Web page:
The people of Thailand are some of the friendliest people you will encounter on your travels, which I guess is why the country is sometimes referred to as, “the land of smiles.”  Nevertheless, here are some social norms that, if followed, should keep em smiling:  keep the PDA’s to a minimum – you may see Westernized Thai teens holding hands, but generally, that is the extent; keep your shirt on – no topless sunbathing ladies;  Thailand is a deeply religious culture, so respect it – while it is OK to wear shoes around the grounds of Buddhist temples, once you enter a building men and women should remove their shoes and make sure their legs and shoulders are covered – also, don’t go strutting around sans shirt in the town’s streets, bars or restaurants; keeping with religious values, Thai’s consider the head as the highest part of the body, literally and figuratively and they don’t approve of touching anyone on the head, even as a friendly gesture; along the same line of thought, Buddhist monks are forbidden to touch (or be touched) by a woman, or to accept anything from the hand of one; don’t point the sole of your foot at anyone – it’s considered rude – so try to avoid doing this when sitting opposite someone and don’t use your foot to point at things.  Lastly, the Thailand culture has no tolerance for confrontation…if any misunderstanding does arrise, demur and settle it with a smile.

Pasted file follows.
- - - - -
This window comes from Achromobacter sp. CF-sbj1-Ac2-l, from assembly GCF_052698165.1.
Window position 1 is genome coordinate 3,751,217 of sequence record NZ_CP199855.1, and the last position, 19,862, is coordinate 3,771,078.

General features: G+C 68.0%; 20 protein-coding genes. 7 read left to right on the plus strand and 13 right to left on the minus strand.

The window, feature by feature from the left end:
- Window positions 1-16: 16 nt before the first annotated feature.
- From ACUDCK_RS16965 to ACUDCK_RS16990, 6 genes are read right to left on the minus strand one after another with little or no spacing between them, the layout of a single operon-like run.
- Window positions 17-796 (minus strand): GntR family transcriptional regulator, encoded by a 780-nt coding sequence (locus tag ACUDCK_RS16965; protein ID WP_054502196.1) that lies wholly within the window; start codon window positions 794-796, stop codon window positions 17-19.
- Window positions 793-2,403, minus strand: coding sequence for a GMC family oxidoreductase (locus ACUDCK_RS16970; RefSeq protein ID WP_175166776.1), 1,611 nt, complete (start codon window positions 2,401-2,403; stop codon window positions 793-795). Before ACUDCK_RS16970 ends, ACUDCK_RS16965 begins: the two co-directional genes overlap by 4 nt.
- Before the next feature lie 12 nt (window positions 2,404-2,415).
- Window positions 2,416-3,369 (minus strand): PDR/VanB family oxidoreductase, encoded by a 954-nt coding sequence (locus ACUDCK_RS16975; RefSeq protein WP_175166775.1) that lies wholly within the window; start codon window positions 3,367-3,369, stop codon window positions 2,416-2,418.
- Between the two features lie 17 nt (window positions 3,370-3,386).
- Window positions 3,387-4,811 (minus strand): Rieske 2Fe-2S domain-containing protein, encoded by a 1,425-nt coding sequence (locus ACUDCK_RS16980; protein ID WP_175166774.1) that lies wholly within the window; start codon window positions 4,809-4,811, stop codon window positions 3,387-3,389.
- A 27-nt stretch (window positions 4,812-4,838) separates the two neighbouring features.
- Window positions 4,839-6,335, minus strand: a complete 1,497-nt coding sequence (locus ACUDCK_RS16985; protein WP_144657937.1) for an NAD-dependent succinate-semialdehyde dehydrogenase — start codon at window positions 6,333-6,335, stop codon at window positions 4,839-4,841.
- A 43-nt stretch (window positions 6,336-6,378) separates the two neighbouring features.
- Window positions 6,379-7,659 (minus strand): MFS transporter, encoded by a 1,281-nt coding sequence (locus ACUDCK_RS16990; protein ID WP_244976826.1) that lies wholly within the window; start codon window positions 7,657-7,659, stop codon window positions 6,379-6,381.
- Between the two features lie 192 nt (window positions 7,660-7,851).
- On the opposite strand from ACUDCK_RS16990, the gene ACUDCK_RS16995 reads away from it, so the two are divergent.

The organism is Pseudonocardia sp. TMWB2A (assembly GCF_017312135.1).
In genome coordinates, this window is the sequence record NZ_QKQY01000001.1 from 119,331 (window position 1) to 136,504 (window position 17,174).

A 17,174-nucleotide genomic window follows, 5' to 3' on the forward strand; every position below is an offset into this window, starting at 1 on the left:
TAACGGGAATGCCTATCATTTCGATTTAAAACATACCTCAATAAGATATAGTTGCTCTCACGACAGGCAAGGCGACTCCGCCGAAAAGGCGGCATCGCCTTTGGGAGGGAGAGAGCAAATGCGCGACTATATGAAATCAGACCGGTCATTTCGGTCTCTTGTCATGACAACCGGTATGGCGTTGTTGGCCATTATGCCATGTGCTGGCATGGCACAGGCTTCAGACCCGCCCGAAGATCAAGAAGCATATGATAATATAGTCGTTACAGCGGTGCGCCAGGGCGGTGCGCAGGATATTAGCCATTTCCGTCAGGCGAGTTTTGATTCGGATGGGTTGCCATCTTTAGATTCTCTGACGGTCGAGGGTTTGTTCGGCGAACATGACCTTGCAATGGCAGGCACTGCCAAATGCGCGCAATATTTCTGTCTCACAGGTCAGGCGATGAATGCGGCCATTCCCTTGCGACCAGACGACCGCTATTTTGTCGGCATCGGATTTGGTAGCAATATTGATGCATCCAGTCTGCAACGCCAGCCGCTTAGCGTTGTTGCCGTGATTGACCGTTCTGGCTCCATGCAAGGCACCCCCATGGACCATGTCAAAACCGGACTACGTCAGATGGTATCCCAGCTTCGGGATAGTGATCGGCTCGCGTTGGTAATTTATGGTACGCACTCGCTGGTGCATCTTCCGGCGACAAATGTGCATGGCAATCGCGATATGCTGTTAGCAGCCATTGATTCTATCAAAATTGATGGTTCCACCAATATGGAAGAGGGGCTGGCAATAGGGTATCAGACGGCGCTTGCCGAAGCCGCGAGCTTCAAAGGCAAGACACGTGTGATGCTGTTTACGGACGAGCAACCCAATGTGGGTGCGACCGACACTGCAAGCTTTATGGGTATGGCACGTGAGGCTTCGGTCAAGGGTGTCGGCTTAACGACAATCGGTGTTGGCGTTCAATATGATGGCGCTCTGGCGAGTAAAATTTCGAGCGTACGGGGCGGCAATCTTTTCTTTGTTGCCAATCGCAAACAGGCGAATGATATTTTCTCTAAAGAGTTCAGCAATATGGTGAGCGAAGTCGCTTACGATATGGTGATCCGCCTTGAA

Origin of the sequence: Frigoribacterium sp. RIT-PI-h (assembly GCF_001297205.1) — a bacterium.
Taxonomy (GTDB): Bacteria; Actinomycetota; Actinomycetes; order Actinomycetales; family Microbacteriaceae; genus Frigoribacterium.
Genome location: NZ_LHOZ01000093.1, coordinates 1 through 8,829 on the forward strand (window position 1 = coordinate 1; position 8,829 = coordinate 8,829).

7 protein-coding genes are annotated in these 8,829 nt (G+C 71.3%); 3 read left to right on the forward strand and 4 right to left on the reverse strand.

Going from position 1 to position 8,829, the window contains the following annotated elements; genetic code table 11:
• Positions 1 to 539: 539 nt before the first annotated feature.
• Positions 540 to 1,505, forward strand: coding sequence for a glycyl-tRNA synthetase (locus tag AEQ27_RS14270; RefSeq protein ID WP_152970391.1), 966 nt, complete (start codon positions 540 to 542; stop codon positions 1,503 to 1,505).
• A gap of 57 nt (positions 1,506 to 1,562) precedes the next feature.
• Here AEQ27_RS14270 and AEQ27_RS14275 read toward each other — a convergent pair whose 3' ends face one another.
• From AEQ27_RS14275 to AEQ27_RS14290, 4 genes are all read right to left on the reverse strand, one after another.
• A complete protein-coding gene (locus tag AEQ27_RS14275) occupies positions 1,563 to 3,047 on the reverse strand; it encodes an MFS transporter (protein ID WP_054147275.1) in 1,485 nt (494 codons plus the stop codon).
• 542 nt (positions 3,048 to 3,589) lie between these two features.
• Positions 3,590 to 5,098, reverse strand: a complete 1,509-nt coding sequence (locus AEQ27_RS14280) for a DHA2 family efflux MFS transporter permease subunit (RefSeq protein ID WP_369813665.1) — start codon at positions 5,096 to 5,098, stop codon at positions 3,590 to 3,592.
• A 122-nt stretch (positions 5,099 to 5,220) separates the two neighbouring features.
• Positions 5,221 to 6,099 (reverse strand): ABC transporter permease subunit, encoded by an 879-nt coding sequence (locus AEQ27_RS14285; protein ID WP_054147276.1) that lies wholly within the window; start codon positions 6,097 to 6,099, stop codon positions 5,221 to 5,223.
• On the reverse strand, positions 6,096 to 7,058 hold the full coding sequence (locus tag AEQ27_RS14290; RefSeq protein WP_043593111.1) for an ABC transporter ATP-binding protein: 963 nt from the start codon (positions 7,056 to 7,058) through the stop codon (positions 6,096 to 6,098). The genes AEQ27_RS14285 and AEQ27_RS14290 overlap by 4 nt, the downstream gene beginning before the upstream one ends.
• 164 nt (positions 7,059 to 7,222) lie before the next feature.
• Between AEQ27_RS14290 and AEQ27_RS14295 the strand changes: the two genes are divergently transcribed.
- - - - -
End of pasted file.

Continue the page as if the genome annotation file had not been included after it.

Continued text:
In the Thai culture, they don’t shake hands, instead using the traditional greeting, the “Wai,” which is used instead of a handshake, but also as a means of saying sorry, thank you, or to pay respect.  A Thai person will often Wai as he approaches a temple, Buddha image, or other item of religious significance.  When you are introduced to someone who Wais you, it is polite to return the Wai.  As you are walking through towns and villiages, small children will often Wai as you pass by – they love it if you return the gesture with a big smile. (Note:  If you receive a “thank you” Wai from a hotel employee or after tipping a waitress it is inappropriate to return the Wai, but a smile is always welcome!)